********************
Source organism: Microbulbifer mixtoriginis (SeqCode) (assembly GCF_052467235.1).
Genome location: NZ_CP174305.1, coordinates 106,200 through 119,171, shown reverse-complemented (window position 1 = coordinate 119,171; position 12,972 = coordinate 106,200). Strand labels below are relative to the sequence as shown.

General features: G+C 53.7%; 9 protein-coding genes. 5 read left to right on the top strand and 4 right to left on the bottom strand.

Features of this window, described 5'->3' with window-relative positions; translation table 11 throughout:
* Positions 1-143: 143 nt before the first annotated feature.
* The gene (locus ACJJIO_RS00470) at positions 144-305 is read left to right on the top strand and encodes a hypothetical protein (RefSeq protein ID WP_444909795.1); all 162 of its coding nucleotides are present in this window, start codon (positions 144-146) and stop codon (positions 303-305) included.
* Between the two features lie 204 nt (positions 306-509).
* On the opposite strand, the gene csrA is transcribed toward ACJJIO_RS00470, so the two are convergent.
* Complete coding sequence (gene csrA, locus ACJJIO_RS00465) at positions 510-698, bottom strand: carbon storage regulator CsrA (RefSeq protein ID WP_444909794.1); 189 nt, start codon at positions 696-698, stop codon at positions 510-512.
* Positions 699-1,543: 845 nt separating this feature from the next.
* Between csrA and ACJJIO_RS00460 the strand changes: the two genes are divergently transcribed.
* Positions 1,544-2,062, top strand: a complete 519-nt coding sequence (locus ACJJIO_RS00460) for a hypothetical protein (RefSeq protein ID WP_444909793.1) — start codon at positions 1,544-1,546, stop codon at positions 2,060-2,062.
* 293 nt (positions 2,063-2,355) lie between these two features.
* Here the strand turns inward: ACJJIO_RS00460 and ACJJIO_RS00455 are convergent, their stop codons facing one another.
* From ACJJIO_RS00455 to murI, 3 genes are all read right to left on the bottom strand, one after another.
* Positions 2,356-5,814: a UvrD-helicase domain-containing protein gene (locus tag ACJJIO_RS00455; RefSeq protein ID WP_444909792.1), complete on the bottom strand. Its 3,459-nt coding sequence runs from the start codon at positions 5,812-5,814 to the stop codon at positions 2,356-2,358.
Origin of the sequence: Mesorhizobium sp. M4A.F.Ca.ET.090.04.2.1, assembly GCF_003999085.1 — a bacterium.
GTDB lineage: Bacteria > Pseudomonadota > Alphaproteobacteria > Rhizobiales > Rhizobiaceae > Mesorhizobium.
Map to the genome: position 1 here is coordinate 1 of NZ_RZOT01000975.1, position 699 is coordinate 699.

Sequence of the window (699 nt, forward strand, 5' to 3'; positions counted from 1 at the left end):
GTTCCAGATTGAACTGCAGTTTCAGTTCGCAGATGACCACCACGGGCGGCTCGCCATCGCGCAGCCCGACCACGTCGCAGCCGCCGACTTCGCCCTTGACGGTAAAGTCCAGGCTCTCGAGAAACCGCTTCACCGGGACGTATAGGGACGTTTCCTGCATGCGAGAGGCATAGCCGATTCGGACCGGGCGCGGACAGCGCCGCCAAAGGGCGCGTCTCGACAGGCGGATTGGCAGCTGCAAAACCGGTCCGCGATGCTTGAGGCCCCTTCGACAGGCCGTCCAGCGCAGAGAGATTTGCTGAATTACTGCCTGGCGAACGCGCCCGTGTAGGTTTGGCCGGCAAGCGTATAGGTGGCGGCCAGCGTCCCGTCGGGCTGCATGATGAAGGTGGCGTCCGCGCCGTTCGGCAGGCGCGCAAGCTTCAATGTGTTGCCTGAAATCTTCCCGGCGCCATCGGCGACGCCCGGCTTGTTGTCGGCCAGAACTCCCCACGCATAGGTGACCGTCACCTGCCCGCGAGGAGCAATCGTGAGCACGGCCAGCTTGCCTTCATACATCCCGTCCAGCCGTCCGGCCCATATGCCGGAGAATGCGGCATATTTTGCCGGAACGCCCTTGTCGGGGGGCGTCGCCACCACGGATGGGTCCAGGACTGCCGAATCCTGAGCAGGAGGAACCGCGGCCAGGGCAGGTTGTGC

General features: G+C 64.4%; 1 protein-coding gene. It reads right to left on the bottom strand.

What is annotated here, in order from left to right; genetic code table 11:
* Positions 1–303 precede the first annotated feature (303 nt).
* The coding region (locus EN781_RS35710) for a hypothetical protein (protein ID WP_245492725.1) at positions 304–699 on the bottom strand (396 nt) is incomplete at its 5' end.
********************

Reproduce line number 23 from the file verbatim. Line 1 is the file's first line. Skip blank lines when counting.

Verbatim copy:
What is annotated here, in order from left to right; genetic code table 11: